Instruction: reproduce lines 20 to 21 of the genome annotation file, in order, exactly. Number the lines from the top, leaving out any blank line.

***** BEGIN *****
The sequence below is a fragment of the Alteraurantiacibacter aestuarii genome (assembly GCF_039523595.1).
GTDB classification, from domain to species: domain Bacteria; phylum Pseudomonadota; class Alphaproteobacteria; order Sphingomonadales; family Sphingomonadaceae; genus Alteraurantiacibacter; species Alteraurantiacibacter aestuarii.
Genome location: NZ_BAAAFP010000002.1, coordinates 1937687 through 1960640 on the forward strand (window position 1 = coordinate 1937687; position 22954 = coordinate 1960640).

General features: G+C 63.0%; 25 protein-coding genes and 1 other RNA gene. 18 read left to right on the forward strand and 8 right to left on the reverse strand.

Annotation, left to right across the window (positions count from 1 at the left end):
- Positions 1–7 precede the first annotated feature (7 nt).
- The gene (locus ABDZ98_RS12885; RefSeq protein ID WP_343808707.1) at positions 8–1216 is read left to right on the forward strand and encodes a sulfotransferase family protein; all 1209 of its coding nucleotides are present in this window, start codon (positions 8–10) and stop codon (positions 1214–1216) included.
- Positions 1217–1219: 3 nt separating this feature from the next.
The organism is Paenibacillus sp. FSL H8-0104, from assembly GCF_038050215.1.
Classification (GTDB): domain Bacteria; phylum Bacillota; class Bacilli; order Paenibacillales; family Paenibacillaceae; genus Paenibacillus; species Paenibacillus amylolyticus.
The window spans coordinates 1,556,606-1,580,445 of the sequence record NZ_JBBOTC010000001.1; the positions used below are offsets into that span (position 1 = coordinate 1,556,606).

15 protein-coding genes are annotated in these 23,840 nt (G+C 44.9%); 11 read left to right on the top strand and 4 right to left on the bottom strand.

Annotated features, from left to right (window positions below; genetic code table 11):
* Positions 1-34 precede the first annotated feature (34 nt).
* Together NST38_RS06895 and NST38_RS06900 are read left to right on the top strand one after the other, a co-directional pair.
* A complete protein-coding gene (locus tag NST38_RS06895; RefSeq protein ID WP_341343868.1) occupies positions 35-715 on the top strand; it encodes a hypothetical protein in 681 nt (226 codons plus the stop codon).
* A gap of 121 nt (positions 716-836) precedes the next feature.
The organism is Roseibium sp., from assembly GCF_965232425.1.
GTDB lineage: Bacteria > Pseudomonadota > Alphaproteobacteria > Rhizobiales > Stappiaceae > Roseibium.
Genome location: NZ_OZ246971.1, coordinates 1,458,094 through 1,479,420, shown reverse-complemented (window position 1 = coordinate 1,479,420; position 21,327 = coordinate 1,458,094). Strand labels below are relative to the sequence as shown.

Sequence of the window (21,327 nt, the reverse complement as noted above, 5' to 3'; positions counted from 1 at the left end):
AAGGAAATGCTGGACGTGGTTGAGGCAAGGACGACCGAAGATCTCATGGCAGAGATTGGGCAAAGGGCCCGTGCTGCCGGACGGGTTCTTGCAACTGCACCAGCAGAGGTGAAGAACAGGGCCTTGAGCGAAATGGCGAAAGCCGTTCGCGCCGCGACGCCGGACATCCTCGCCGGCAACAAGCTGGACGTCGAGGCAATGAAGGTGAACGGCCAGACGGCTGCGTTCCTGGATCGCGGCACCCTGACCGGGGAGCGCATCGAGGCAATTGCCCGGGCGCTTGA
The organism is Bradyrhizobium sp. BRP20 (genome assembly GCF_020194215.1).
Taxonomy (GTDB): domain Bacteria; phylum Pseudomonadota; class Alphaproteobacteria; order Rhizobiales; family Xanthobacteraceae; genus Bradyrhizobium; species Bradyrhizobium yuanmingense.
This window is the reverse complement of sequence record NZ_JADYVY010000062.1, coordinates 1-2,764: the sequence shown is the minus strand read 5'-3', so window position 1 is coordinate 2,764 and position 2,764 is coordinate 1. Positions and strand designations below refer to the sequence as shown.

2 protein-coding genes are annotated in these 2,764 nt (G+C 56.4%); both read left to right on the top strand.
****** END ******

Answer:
Genome location: NZ_OZ246971.1, coordinates 1,458,094 through 1,479,420, shown reverse-complemented (window position 1 = coordinate 1,479,420; position 21,327 = coordinate 1,458,094). Strand labels below are relative to the sequence as shown.

Sequence of the window (21,327 nt, the reverse complement as noted above, 5' to 3'; positions counted from 1 at the left end):